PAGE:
U.S. Secretary of State Madeleine Albright has been making history since last year when she became the first woman appointed to the office. While the 61-year-old Albright is the first in her role to direct diplomats at home and abroad to integrate women's rights into foreign policy, the hallmarks of her style include tough-talking directness and an unapologetically feminine persona. In fact, Albright's diplomatic expertise, combined with her elegant apparel and abundance of de luxe jewelry, are redefining international conceptions of female power, female intellect and style.
On one hand, Albright effectively employs her characteristic raw power and steely self-confidence to advance her diplomatic mission.
"Both sides need to cool it," she stated flatly in a recent White House press conference regarding the arms race between India and Pakistan. And when Croatia's foreign minister, Mate Granic, gave her flowers on her 60th birthday, Albright tersely acknowledged the bouquet and then excoriated Granic and his government for harboring indicted war criminals.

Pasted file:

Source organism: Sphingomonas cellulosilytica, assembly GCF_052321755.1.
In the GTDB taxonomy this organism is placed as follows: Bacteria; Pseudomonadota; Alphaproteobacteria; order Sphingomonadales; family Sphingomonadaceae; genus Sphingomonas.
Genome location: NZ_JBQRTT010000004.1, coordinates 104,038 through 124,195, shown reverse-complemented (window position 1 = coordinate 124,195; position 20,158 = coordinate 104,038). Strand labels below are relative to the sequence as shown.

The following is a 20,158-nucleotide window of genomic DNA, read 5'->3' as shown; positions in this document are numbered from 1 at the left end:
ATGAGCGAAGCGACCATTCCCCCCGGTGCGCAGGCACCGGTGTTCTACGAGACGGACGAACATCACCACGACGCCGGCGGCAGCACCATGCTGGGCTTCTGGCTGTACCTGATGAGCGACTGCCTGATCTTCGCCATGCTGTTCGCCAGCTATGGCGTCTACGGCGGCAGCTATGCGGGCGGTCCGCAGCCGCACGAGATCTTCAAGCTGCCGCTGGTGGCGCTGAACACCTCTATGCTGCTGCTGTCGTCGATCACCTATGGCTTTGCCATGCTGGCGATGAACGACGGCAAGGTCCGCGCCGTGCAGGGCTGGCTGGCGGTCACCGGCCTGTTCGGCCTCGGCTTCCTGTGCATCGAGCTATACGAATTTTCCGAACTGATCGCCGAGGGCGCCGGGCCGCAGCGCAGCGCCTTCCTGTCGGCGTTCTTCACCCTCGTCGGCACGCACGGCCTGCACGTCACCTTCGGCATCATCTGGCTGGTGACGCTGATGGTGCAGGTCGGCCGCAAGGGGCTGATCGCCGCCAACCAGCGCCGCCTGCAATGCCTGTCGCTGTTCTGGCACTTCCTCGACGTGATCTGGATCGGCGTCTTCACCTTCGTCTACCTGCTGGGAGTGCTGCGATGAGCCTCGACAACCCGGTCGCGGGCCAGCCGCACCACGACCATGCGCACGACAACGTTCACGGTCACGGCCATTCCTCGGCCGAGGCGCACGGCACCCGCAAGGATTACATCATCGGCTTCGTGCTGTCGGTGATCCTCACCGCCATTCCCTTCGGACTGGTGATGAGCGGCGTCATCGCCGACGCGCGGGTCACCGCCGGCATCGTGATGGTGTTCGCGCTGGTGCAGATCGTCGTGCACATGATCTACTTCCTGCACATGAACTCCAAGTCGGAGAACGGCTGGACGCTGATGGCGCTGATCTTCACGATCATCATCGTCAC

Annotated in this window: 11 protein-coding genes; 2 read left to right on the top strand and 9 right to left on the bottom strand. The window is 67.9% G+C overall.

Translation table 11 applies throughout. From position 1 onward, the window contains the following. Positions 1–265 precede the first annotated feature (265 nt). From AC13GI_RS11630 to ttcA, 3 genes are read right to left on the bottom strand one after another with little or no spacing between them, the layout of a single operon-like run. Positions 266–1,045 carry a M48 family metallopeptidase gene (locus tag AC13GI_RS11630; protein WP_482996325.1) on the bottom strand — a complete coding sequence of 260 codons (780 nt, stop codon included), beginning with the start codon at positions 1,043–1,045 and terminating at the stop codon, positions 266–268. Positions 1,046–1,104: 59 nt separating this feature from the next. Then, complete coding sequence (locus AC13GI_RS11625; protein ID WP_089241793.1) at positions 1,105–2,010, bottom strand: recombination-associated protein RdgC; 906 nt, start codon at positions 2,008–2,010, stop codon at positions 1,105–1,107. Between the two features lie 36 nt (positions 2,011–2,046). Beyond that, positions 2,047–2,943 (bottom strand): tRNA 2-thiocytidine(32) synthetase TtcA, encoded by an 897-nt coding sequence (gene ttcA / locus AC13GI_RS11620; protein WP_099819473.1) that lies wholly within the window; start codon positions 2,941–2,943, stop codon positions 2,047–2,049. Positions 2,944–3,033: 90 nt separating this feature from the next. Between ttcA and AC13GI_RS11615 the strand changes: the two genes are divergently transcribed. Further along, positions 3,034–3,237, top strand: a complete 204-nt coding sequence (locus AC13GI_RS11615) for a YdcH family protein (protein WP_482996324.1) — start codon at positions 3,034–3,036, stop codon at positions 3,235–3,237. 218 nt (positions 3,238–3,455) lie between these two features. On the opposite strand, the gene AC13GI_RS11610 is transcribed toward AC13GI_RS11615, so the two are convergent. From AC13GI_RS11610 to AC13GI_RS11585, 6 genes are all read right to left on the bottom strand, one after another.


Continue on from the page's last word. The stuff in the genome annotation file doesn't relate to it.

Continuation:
"Whatever gender one is, that is not the point of it," Albright said, through a State Department spokeswoman. "The point is to have the opportunity of representing the United States."
Yet Albright has cultivated a less traditional persona--for instance, praising, on the record, the practical value of cosmetics.
"I've kidded that the advantage to being a woman secretary of state is makeup," she told Harper's Bazaar last year. "When you're absolutely exhausted, you can go paint on a different face and be OK."
Some political players observe the secretary that is a very feminine presence in the world of "gray suits."
"Albright is never provocative," says Kate Boland, a Los Angeles writer who formerly co-chaired Sen. Dianne Feinstein's (D-Calif.) Southern California cabinet. "She calculatedly uses her femininity to further her strategic, political advantages."
Boland, who also advised Feinstein on wardrobe and accessory choices, notes that Albright's status as an appointed, international official "gives her the freedom to break out of the conservative and somewhat provincial fashion mold of U.S. female politicians who are accountable to voters."
Boland praised Albright's style.
"Secretary Albright obviously knows how and when to flirt effectively," she said.